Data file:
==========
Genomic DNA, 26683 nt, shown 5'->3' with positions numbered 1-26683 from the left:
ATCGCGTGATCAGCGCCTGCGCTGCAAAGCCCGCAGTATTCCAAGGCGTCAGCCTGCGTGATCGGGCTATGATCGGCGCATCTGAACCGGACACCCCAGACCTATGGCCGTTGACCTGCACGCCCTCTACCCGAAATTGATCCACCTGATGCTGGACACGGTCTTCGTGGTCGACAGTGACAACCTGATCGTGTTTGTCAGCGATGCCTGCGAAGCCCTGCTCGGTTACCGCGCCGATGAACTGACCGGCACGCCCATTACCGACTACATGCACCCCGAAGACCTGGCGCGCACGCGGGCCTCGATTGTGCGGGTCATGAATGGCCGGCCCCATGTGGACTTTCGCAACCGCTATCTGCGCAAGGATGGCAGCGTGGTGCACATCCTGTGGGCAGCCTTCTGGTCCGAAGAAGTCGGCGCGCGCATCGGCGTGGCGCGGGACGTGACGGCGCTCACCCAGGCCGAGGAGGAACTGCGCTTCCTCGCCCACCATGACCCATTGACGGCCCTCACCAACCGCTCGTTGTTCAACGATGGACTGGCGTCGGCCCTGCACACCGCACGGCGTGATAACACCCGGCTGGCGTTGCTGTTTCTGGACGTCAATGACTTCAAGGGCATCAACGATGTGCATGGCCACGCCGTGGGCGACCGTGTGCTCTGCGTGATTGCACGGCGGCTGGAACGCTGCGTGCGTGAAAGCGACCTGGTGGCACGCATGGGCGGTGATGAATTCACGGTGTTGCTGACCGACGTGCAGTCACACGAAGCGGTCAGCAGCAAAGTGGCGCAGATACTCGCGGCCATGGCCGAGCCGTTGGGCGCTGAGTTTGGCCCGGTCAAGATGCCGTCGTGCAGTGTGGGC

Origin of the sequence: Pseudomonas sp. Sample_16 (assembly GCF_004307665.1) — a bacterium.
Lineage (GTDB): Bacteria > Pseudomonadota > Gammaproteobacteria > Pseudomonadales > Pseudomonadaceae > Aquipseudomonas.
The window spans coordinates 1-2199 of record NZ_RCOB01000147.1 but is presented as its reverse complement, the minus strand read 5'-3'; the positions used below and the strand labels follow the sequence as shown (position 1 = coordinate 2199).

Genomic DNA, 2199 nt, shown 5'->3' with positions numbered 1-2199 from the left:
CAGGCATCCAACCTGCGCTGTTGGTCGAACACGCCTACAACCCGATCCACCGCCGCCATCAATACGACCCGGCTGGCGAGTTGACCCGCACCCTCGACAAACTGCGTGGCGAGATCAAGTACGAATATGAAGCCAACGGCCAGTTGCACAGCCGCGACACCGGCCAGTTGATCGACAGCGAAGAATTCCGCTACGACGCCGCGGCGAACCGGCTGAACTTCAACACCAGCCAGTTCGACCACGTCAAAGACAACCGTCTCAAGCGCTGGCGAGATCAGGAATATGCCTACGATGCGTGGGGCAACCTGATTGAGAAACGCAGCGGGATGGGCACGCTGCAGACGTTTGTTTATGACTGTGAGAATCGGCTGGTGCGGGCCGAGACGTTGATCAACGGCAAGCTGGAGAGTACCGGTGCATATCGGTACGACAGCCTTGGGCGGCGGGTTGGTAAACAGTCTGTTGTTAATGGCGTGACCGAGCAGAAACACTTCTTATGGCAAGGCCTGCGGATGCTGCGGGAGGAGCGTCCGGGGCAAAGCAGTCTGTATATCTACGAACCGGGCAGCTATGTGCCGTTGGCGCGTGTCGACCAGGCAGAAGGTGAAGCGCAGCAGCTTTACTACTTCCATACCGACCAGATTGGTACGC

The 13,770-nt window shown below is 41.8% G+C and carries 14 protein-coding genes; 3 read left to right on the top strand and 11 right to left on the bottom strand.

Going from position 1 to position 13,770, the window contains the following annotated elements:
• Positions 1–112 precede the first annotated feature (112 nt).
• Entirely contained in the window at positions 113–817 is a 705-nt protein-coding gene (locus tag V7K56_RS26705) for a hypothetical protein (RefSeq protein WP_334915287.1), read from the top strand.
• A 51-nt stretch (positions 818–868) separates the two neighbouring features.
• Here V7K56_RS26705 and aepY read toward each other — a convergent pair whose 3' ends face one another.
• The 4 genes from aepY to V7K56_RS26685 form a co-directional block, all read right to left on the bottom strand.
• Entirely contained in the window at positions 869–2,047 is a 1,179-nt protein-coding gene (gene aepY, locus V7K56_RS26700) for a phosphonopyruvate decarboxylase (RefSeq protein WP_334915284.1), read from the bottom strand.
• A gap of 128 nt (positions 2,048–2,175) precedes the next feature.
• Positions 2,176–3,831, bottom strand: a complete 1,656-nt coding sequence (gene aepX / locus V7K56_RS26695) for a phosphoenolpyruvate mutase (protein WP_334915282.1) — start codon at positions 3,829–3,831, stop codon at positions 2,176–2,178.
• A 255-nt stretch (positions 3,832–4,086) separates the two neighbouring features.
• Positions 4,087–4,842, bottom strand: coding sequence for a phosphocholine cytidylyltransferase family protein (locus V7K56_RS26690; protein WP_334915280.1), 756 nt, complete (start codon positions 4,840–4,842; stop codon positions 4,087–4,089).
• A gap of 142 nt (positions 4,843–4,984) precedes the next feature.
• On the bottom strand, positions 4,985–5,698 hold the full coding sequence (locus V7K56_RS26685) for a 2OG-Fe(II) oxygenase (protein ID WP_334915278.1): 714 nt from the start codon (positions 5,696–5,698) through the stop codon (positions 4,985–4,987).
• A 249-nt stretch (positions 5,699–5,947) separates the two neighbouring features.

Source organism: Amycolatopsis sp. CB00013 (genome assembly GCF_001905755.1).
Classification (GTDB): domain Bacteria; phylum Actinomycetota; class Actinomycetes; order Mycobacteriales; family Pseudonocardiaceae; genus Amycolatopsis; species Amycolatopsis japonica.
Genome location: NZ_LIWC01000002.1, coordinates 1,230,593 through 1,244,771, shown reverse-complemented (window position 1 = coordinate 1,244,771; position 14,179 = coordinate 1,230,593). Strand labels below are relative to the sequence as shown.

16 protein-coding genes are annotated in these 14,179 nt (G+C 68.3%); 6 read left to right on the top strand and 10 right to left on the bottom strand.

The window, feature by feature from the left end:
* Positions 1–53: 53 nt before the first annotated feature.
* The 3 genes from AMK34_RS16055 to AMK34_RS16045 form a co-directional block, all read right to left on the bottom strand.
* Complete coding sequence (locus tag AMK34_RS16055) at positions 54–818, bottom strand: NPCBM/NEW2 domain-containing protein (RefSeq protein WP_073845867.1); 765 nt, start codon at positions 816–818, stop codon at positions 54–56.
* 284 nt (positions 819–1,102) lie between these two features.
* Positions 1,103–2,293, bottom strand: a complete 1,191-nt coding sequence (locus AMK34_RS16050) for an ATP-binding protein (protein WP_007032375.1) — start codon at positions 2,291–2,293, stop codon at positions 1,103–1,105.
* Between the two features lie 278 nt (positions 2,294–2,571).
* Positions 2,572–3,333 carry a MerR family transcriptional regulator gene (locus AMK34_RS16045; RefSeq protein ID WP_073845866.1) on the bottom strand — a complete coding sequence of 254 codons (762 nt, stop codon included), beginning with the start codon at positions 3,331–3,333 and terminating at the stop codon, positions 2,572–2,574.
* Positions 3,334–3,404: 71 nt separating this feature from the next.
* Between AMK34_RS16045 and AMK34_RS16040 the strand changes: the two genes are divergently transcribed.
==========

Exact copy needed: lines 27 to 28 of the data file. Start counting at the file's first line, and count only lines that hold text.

The window, feature by feature from the left end:
* Positions 1–53: 53 nt before the first annotated feature.